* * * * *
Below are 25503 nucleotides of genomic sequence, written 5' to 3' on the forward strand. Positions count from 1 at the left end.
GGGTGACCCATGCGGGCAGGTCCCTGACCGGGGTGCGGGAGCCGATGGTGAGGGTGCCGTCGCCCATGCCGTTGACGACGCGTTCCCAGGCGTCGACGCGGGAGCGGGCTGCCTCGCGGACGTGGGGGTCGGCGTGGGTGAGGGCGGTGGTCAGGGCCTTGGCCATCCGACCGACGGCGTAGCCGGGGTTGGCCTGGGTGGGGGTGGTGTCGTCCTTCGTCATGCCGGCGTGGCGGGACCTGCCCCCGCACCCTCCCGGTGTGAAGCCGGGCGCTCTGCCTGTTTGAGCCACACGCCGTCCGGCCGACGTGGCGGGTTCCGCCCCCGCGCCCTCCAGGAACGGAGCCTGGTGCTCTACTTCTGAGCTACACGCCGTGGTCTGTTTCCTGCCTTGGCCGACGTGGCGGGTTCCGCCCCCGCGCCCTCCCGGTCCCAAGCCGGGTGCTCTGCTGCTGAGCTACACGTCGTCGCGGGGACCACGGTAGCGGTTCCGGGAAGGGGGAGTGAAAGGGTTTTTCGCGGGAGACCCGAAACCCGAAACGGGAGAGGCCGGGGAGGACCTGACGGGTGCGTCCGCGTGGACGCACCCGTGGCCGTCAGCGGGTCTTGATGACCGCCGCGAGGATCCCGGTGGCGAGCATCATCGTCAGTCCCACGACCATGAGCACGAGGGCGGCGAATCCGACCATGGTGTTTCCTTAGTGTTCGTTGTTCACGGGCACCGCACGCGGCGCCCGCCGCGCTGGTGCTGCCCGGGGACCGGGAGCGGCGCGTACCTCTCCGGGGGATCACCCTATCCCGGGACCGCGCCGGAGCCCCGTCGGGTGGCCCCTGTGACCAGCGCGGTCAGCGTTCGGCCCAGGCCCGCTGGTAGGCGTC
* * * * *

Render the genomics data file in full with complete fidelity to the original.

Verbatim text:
Below are 25503 nucleotides of genomic sequence, written 5' to 3' on the forward strand. Positions count from 1 at the left end.
GGGTGACCCATGCGGGCAGGTCCCTGACCGGGGTGCGGGAGCCGATGGTGAGGGTGCCGTCGCCCATGCCGTTGACGACGCGTTCCCAGGCGTCGACGCGGGAGCGGGCTGCCTCGCGGACGTGGGGGTCGGCGTGGGTGAGGGCGGTGGTCAGGGCCTTGGCCATCCGACCGACGGCGTAGCCGGGGTTGGCCTGGGTGGGGGTGGTGTCGTCCTTCGTCATGCCGGCGTGGCGGGACCTGCCCCCGCACCCTCCCGGTGTGAAGCCGGGCGCTCTGCCTGTTTGAGCCACACGCCGTCCGGCCGACGTGGCGGGTTCCGCCCCCGCGCCCTCCAGGAACGGAGCCTGGTGCTCTACTTCTGAGCTACACGCCGTGGTCTGTTTCCTGCCTTGGCCGACGTGGCGGGTTCCGCCCCCGCGCCCTCCCGGTCCCAAGCCGGGTGCTCTGCTGCTGAGCTACACGTCGTCGCGGGGACCACGGTAGCGGTTCCGGGAAGGGGGAGTGAAAGGGTTTTTCGCGGGAGACCCGAAACCCGAAACGGGAGAGGCCGGGGAGGACCTGACGGGTGCGTCCGCGTGGACGCACCCGTGGCCGTCAGCGGGTCTTGATGACCGCCGCGAGGATCCCGGTGGCGAGCATCATCGTCAGTCCCACGACCATGAGCACGAGGGCGGCGAATCCGACCATGGTGTTTCCTTAGTGTTCGTTGTTCACGGGCACCGCACGCGGCGCCCGCCGCGCTGGTGCTGCCCGGGGACCGGGAGCGGCGCGTACCTCTCCGGGGGATCACCCTATCCCGGGACCGCGCCGGAGCCCCGTCGGGTGGCCCCTGTGACCAGCGCGGTCAGCGTTCGGCCCAGGCCCGCTGGTAGGCGTC